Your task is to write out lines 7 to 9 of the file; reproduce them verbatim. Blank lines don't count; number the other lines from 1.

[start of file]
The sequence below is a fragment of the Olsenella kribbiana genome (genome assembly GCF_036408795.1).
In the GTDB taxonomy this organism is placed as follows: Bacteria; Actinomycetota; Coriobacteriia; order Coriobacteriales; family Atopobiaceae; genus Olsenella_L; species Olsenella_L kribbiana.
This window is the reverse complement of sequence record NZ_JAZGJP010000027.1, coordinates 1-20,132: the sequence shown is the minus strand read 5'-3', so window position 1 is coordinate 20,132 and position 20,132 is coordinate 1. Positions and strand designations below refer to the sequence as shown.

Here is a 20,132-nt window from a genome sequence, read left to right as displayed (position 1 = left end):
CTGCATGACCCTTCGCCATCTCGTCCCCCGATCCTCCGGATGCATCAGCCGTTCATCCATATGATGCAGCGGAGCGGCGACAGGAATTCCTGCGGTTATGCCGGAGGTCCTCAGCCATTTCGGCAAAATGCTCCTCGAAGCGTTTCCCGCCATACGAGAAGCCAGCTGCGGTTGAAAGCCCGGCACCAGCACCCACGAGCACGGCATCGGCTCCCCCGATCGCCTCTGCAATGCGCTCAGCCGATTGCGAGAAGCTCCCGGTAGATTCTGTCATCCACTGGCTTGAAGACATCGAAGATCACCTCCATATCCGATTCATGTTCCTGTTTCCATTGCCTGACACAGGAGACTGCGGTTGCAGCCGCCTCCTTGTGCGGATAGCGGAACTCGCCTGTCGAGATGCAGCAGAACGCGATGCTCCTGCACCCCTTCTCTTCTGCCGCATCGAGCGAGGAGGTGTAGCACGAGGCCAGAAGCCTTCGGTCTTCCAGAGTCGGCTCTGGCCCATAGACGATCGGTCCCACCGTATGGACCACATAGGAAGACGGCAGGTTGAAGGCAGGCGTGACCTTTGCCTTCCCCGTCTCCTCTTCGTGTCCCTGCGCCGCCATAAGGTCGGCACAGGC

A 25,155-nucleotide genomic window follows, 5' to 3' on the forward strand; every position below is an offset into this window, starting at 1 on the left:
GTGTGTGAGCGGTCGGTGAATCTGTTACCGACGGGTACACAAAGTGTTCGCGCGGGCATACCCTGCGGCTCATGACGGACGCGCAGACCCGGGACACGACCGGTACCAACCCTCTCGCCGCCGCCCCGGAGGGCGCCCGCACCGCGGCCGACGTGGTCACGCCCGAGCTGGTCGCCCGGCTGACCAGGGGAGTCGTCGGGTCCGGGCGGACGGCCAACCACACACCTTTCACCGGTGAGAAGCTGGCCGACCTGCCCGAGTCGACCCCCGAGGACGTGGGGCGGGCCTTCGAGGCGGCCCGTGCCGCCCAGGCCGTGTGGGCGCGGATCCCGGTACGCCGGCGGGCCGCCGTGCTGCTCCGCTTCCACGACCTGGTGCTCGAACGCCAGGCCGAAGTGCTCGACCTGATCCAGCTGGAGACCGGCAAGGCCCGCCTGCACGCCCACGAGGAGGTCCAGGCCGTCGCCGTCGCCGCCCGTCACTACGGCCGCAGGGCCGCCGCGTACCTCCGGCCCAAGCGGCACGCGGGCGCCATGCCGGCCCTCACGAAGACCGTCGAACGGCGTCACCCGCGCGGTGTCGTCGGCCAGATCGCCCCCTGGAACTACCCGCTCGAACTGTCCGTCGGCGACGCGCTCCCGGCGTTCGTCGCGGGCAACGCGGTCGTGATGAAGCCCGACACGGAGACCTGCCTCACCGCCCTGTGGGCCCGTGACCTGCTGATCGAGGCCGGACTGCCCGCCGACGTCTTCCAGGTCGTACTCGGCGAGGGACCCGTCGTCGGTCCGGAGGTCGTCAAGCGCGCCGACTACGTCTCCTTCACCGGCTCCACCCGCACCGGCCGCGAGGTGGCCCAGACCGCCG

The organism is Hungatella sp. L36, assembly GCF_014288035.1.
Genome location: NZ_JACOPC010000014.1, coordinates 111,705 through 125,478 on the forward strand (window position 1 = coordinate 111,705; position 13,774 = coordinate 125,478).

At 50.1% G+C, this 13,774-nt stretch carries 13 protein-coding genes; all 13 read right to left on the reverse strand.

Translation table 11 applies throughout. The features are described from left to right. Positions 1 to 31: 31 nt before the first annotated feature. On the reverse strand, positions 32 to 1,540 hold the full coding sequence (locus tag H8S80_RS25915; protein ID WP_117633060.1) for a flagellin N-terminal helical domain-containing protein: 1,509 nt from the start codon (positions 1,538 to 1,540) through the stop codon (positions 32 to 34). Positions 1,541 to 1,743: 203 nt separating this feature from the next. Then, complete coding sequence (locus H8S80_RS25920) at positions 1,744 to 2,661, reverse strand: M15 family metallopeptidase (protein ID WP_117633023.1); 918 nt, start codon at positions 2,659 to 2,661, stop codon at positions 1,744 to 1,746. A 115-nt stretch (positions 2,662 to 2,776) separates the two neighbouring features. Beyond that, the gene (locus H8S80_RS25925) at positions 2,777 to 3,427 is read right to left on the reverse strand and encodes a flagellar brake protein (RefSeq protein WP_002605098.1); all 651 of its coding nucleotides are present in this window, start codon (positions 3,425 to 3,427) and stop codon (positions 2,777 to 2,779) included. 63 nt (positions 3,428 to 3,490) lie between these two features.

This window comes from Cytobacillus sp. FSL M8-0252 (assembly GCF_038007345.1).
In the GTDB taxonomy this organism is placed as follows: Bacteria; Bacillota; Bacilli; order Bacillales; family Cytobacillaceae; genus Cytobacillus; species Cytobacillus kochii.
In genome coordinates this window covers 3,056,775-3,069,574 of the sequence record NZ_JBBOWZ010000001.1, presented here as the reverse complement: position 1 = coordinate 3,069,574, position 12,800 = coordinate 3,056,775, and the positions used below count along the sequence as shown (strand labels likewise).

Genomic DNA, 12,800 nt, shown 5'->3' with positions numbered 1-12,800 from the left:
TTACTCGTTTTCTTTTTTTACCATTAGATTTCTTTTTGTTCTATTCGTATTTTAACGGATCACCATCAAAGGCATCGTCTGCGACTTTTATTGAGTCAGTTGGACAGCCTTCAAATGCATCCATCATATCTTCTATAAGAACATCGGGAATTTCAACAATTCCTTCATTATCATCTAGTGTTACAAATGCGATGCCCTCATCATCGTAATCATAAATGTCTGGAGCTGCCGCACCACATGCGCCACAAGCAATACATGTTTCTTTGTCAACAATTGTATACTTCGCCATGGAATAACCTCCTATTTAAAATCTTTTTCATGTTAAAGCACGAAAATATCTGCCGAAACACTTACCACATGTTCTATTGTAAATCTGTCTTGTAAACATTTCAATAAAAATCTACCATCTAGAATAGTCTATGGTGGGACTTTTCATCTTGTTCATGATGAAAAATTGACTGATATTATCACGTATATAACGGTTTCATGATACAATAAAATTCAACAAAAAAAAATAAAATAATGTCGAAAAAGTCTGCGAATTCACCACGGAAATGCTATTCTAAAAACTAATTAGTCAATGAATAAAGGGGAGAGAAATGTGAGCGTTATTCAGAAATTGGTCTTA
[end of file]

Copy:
GTGTGTGAGCGGTCGGTGAATCTGTTACCGACGGGTACACAAAGTGTTCGCGCGGGCATACCCTGCGGCTCATGACGGACGCGCAGACCCGGGACACGACCGGTACCAACCCTCTCGCCGCCGCCCCGGAGGGCGCCCGCACCGCGGCCGACGTGGTCACGCCCGAGCTGGTCGCCCGGCTGACCAGGGGAGTCGTCGGGTCCGGGCGGACGGCCAACCACACACCTTTCACCGGTGAGAAGCTGGCCGACCTGCCCGAGTCGACCCCCGAGGACGTGGGGCGGGCCTTCGAGGCGGCCCGTGCCGCCCAGGCCGTGTGGGCGCGGATCCCGGTACGCCGGCGGGCCGCCGTGCTGCTCCGCTTCCACGACCTGGTGCTCGAACGCCAGGCCGAAGTGCTCGACCTGATCCAGCTGGAGACCGGCAAGGCCCGCCTGCACGCCCACGAGGAGGTCCAGGCCGTCGCCGTCGCCGCCCGTCACTACGGCCGCAGGGCCGCCGCGTACCTCCGGCCCAAGCGGCACGCGGGCGCCATGCCGGCCCTCACGAAGACCGTCGAACGGCGTCACCCGCGCGGTGTCGTCGGCCAGATCGCCCCCTGGAACTACCCGCTCGAACTGTCCGTCGGCGACGCGCTCCCGGCGTTCGTCGCGGGCAACGCGGTCGTGATGAAGCCCGACACGGAGACCTGCCTCACCGCCCTGTGGGCCCGTGACCTGCTGATCGAGGCCGGACTGCCCGCCGACGTCTTCCAGGTCGTACTCGGCGAGGGACCCGTCGTCGGTCCGGAGGTCGTCAAGCGCGCCGACTACGTCTCCTTCACCGGCTCCACCCGCACCGGCCGCGAGGTGGCCCAGACCGCCG

The organism is Hungatella sp. L36, assembly GCF_014288035.1.
Genome location: NZ_JACOPC010000014.1, coordinates 111,705 through 125,478 on the forward strand (window position 1 = coordinate 111,705; position 13,774 = coordinate 125,478).